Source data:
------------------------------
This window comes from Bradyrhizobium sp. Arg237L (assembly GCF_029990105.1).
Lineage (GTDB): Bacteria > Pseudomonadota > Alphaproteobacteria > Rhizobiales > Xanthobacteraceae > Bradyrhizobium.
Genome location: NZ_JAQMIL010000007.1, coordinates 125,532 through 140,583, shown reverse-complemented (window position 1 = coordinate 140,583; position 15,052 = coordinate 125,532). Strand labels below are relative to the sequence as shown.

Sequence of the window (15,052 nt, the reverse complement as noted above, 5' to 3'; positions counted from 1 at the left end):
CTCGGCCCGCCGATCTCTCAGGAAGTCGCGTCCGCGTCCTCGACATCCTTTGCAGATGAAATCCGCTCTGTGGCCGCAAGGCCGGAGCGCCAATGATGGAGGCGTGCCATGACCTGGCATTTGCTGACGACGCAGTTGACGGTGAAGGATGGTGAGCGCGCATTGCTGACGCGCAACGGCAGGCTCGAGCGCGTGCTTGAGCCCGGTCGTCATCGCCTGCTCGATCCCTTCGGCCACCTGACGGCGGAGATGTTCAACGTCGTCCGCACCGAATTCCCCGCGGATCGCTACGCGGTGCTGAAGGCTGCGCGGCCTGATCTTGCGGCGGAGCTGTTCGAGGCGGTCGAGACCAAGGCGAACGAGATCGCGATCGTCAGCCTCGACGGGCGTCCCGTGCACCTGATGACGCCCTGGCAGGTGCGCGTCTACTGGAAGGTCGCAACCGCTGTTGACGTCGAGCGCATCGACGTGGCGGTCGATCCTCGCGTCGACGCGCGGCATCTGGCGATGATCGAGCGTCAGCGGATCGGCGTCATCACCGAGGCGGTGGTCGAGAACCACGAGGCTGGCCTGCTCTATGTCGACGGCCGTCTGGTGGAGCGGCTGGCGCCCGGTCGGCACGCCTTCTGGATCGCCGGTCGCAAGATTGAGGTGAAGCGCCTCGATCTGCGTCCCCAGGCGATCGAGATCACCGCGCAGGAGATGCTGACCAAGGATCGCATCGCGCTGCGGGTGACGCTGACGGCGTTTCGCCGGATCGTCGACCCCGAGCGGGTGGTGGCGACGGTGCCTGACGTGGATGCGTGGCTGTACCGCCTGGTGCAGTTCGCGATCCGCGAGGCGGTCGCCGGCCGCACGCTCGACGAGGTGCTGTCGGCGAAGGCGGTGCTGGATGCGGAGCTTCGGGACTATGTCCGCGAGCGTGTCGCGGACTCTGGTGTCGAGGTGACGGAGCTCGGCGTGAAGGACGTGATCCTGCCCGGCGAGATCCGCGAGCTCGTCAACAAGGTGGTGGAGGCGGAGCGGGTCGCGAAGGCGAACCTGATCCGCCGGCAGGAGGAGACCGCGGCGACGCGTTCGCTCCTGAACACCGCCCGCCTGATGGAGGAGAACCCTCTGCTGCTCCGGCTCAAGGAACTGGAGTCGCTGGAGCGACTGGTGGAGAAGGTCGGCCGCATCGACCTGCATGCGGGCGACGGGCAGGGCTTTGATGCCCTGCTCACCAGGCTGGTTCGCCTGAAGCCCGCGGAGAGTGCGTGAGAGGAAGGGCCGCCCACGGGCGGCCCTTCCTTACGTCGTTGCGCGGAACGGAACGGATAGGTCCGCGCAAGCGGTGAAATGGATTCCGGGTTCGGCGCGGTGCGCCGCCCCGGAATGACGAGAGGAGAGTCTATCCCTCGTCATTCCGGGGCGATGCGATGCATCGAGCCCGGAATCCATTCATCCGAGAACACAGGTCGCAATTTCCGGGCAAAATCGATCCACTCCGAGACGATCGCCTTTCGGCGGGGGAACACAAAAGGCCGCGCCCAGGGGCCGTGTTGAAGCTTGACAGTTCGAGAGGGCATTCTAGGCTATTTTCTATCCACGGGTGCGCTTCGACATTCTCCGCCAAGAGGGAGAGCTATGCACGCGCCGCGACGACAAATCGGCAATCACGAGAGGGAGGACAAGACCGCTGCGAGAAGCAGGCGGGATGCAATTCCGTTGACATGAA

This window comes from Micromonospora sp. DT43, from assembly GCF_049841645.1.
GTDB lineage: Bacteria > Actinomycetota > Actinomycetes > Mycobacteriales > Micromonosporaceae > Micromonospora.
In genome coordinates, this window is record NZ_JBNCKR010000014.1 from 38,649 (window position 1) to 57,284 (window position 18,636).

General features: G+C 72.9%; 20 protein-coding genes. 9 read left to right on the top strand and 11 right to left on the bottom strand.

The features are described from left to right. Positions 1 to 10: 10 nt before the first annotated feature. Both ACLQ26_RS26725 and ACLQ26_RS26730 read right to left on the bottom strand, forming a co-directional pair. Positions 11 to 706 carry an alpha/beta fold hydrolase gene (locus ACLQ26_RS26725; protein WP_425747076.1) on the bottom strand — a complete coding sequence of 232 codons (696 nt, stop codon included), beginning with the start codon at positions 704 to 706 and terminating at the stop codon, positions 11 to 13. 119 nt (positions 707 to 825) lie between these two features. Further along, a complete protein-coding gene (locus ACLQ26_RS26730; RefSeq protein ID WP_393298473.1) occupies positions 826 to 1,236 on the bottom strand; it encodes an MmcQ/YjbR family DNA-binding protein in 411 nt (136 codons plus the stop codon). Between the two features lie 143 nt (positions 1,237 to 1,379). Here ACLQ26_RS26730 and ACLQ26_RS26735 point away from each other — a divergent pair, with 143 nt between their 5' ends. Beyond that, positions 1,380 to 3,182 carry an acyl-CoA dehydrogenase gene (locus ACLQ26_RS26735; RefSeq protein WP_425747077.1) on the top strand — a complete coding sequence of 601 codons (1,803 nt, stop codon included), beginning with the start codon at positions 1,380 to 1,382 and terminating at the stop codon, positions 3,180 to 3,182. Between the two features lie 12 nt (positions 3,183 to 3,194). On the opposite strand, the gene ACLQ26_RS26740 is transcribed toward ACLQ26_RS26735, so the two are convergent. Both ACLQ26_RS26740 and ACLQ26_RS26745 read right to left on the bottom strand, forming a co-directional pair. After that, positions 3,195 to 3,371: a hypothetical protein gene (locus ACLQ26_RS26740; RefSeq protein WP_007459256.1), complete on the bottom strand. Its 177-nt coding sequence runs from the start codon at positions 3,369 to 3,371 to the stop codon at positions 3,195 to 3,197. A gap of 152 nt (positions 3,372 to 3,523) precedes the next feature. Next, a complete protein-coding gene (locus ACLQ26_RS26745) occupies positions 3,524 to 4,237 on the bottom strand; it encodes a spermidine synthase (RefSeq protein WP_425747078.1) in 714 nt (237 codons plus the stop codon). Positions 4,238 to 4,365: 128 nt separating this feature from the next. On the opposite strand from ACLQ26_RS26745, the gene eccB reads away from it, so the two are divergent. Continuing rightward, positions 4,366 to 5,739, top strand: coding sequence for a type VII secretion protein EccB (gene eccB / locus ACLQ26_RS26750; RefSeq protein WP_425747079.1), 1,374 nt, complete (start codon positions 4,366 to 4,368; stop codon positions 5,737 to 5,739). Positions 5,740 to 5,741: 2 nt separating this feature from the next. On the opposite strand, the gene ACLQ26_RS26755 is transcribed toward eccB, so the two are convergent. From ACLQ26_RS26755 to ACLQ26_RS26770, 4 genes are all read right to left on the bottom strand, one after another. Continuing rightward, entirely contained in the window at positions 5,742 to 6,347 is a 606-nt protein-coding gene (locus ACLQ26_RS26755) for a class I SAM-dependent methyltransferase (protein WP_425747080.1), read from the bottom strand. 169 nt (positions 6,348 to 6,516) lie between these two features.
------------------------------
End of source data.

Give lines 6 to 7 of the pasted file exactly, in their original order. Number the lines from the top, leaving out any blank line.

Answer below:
This window comes from Micromonospora sp. DT43, from assembly GCF_049841645.1.
GTDB lineage: Bacteria > Actinomycetota > Actinomycetes > Mycobacteriales > Micromonosporaceae > Micromonospora.